• Lully Gavotte from Book 3.  yes, back in book 3! w00t.  Play out – get out of the cello bubble, especially on runs of eighth notes and the trills.  Metronome work on the first three lines.   Follow bowings!
  • Schroeder.  Not discussed.
  • Schumann.  Make decisions on the bowings and stick to them.  Try to be more rhythmically accurate in the minor sections.  And those triplets!  We also decided that for a first performance of this piece, that easy is better, and go with the surer intonation over the more stylistically preferable.   There are large sections where we play entirely on the D string, but we may cheat a little, especially on those high E where 4th position E on I is more convenient and local for my left hand.  Also, decide on whether to break up slurs, but whatever we do, we need to lock in the decisions by May 31, for the most part.
  • Eb Major scale.   Coming along, but the shift to 4 needs refinement on the D string as well as the Eb-F-G sequence on the A strong.

There was also an post-lesson discussion on how long to stick with a piece before moving on.  Obviously it’s not until mastery (Or I’d still be back on Kummer #4) but we agreed to put in as much at it takes to refine repertoire pieces before moving on and keeping a reasonable amount of time, but generally not more than a month on etudes.  I am concerned about creeping sloppiness by moving too fast, though.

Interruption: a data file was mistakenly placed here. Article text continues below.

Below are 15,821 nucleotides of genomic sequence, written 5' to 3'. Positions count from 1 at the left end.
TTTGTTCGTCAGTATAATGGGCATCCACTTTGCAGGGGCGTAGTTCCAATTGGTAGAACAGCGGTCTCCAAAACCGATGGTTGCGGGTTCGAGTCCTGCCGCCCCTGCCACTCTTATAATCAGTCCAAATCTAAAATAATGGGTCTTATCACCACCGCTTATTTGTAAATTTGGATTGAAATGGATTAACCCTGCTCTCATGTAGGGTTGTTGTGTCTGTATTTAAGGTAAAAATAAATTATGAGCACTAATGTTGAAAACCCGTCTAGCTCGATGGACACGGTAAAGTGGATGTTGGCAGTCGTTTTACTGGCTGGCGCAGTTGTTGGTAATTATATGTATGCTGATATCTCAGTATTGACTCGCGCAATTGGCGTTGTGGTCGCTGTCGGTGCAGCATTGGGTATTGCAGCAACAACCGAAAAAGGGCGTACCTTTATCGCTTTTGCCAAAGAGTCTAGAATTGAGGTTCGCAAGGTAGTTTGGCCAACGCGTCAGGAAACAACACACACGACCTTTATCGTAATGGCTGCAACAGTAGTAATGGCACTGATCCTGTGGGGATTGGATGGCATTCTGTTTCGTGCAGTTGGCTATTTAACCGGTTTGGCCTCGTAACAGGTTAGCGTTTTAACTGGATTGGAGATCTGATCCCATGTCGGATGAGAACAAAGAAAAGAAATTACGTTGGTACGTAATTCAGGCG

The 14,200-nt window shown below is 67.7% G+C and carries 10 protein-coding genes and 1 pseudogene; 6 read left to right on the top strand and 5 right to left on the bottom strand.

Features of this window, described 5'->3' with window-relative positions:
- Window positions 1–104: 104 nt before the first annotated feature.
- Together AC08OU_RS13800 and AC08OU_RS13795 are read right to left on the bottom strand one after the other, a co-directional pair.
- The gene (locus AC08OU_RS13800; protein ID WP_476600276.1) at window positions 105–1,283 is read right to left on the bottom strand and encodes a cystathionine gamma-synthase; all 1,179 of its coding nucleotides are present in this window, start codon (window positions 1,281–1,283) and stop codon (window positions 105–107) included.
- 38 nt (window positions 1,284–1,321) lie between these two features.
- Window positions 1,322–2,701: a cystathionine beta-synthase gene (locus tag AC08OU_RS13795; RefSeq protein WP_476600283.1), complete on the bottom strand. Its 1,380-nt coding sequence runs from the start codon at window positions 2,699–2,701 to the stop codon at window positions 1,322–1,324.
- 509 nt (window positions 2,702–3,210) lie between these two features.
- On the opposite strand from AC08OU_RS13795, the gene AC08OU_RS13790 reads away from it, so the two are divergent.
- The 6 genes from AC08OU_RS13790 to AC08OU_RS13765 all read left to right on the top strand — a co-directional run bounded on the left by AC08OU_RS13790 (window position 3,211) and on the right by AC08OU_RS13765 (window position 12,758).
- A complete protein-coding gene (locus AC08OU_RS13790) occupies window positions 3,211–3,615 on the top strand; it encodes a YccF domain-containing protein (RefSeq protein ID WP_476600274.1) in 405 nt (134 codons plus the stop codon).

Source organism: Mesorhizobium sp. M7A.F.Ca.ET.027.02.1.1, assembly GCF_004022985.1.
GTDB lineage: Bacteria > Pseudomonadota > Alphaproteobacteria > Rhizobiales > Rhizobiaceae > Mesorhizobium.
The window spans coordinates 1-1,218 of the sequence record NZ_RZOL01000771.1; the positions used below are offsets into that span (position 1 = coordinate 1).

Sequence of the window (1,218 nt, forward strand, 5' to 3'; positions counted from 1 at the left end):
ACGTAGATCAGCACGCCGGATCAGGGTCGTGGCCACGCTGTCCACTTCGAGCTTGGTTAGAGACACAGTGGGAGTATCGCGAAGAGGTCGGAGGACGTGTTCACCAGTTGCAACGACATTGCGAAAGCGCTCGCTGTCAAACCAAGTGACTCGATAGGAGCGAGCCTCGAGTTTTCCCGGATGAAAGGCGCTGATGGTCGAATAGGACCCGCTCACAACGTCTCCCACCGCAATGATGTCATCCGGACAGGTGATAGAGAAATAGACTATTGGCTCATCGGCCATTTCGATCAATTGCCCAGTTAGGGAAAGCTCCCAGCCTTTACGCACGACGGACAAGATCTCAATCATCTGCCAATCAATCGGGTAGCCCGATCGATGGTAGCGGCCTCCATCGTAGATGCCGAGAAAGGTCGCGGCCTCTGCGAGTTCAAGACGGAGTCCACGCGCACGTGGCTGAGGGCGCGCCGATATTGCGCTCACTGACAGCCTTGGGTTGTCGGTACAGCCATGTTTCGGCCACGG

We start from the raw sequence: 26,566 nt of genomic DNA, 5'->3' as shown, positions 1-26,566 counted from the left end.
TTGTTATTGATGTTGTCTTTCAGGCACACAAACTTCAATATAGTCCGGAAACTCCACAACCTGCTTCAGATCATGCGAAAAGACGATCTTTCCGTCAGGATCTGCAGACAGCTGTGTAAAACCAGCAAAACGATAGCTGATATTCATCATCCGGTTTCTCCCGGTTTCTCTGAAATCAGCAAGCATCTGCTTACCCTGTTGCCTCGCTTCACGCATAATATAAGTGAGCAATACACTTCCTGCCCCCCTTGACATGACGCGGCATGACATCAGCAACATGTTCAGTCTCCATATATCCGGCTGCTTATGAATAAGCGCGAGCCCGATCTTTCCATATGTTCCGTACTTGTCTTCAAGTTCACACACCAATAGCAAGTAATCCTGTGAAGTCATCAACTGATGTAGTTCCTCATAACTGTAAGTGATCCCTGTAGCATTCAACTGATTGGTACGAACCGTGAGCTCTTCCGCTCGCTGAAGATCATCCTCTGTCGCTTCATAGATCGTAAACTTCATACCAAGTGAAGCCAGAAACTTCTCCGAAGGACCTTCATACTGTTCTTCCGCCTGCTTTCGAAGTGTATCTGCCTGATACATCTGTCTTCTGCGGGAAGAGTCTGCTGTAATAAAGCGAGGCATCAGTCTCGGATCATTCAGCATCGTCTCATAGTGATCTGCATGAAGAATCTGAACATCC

We also talked more about community orchestras.  That will depend more on my work schedule, but we’ll see where I can fit in and what I can audition for.

Random bit: learning a bit about blues scales and recognizing those patterns when they come up. For instance, a rock piece that looks like it’s in written in G major may actually be a D-Major blues scale (flattened C# plus addition of blues-note F natural).

Woodshedding the Schumann Op 102 mv. 2 (langsam)

Today was primarily listening carefully with a tuner to the harmonic section, particularly the e-f-g-a upbow in m. 52 and 3.   Just repetitive until I get it in tune and hear it in tune.

Still thinking about what the song actually means to me.  I tend to interpret it as a call-and-response good-bye song, with the person being left starts out angry and gets progressively more accepting and melancholy as it progresses.   I honestly don’t know what the right music history or theory is. . Although it could also be a lullaby.